Adding LISP, VB apps, and more to Tool Palettes

image By now Tool Palettes have probably become a staple of your workspace.  We can put all sorts of things on Tool Palettes; lines and blocks being the most common.  While lines and blocks on tool palettes add a degree of sanity for many, wouldn't it be nice if we could say add a LISP routine, VB app, even execute a script from a Tool Palette?

Well the good news is that we can, although the process isn't necessarily obvious for many. 

Utilize your Multi-Core Processor in AutoCAD

Core 2 Duo Processor It's no secret, the modern-day processor race isn't measured so much on how fast the processor is, but rather how many cores you have.  First we saw the Core Duo (2 cores) processors, then the Core 2 Duo's (4 cores).  While your inner-geek can certainly brag about the number of cores inside your machine, what about actually using them for some real processing?

A lesser-known AutoCAD System Variable might just be your ticket to utilizing some of that extra power.  The system variable is WHIPTHREAD.  Depending on how you set this variable, AutoCAD can use that extra processor to improve the speed of operations which require a redraw or regenerate the drawing such as ZOOM.  I have copied an excerpt from the AutoCAD help file, documenting what each value does:

Inserting DWG's into MS Word or PowerPoint

image Just this evening I received an e-mail from Autodesk letting me know my AU Unplugged session "The Training Trinity: Fundamentals of a Successful Training Program" was accepted.  Thank you to everyone who voted for my session.  If you're attending AU, be sure to check out the AU Unplugged Schedule.  There you will find the full list of, and information on each of the AU Unplugged sessions.  I do look forward to meeting some of you guys!

Throughout the years, I have seen both high and low-tech ways of inserting AutoCAD DWG's into Microsoft Office documents.  I believe the most low tech way I have seen included printing each the MS Word file, and the AutoCAD DWG, then using Scotch Tape to insert the DWG onto the printed document.  Run it through a photocopier, and no one will ever know (unless you were a messy Scotch Taper).  But what do you say we jump into the 21st century?

Staying in the 21st century, AutoCAD does actually provide us with a fair number of options for inserting AutoCAD DWG's into MS Office documents.  Although a Ctrl + C (Copy) and Ctrl + V (Paste) will work, it will insert your AutoCAD DWG just as it looks in AutoCAD - including the black background.  My guess is you would rather have it look similar to the way your DWG plots?

GROUP Therapy

image More often than not, when the GROUP command comes up in discussion it's because a user can't figure out why their selection sets are going crazy.  Hence the reason I titled this post "GROUP Therapy".  But in all seriousness, GROUPS can prove handy when you, and more importantly, your co-workers understand what they are and how to use them.

Blocks are of course quite powerful in the way they collect some number of AutoCAD objects, and package them into a single object.  As we all know the number of uses of blocks and duct tape are directly proportional to one another.  On the other hand wouldn't it be nice if we could toggle a block on and off?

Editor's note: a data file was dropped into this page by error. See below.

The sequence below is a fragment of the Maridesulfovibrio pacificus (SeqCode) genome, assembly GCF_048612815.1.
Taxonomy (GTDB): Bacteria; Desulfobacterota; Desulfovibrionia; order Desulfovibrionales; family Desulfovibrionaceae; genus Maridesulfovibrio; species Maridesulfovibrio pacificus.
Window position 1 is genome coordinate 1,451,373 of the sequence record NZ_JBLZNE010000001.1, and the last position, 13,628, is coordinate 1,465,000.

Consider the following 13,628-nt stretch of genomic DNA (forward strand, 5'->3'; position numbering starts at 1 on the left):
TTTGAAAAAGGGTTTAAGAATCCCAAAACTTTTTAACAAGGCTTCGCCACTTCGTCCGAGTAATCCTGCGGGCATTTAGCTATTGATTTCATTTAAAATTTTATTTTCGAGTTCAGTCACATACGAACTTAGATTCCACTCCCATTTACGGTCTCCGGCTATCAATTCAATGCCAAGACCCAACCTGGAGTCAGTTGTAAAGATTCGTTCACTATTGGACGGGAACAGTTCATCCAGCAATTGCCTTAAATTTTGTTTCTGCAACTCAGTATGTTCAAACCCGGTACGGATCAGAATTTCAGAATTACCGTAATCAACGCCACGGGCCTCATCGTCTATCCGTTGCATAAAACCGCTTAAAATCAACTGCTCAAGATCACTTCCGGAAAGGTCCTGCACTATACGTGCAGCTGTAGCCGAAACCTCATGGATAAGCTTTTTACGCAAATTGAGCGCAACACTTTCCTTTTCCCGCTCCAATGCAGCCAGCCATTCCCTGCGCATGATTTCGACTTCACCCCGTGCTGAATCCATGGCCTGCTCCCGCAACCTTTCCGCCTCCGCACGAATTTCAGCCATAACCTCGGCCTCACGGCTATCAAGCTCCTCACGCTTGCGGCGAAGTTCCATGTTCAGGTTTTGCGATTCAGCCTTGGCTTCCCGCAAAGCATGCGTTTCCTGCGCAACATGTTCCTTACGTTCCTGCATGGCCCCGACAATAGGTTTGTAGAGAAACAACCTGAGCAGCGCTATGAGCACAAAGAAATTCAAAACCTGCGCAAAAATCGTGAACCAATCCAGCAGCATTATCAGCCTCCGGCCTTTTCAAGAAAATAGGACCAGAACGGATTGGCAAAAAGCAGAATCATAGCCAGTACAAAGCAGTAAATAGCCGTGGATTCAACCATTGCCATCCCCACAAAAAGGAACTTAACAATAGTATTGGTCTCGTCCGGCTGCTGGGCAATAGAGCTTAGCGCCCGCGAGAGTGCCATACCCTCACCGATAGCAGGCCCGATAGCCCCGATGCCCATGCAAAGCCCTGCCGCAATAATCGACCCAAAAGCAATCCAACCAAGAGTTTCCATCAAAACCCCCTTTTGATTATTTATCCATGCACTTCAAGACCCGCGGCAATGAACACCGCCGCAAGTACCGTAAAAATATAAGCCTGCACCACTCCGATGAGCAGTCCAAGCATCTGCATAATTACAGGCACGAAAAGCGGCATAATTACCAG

Man that's OVERKILL!!

Man that's OVERKILL!! 020607 2123 ManthatsOVE1

On a somewhat frequent basis I get a call from a user desperate to rid their drawing of the plethora of duplicate objects that in one way or another has plagued their drawing. There is of course the grueling method of individually selecting each duplicated object and running the ERASE command, but surely there is a better way. A better way does of course exist within the beloved "Express Tools". Among the modify commands contained within Express Tools is "Delete duplicate objects". Personally I find that terminology to be boring, and thus I normally type the command “OVERKILL". Yes, a likely top ten contender for most comical command names is the OVERKILL command.

After invoking the command, select the objects you want to clean up. It does not matter if the objects are on different layers; the command is smart enough to sort that out. After selecting all of your duplicate objects the OVERKILL dialogue box will appear where we must instruct AutoCAD how to clean things up.

Man that's OVERKILL!! 020607 2123 ManthatsOVE2

The Help file provides a pretty comprehensive explanation on what each of the options do. Personally when I run this command I like to keep all of the "Ignore…" checkboxes unchecked, and all of the "Lines, Arcs and Plines" options checked (as illustrated). Traditionally the default "Numeric fuzz" works for me, but if I have a really bad drawing I will up its value. You have likely used the saying "Close enough for government work", well the numeric fuzz is like that. Upping its value will allow the OVERKILL command to combine objects that are further apart.

The time the command takes to complete will of course vary based on both your computer and the number of objects you selected. Likewise the OVERKILL command can be somewhat entertaining to watch, as it is known to make AutoCAD look like it had one too many cups of coffee – this is normal. When finished, any duplicate objects selected upon starting the command should be history.